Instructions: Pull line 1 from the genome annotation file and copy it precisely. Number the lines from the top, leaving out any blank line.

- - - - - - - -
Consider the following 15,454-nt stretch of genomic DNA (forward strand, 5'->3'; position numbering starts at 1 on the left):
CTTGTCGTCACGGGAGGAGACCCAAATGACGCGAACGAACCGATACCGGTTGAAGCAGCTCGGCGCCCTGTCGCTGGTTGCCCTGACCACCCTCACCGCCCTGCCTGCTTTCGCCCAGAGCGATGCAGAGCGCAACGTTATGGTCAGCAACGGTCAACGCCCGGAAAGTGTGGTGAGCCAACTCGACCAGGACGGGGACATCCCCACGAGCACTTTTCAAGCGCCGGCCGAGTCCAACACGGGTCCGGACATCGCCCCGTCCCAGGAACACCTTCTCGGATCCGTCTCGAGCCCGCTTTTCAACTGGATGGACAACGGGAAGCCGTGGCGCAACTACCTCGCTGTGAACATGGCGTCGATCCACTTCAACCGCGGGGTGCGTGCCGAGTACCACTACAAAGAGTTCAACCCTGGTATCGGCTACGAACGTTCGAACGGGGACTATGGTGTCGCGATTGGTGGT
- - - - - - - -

Consider the following 15,454-nt stretch of genomic DNA (forward strand, 5'->3'; position numbering starts at 1 on the left):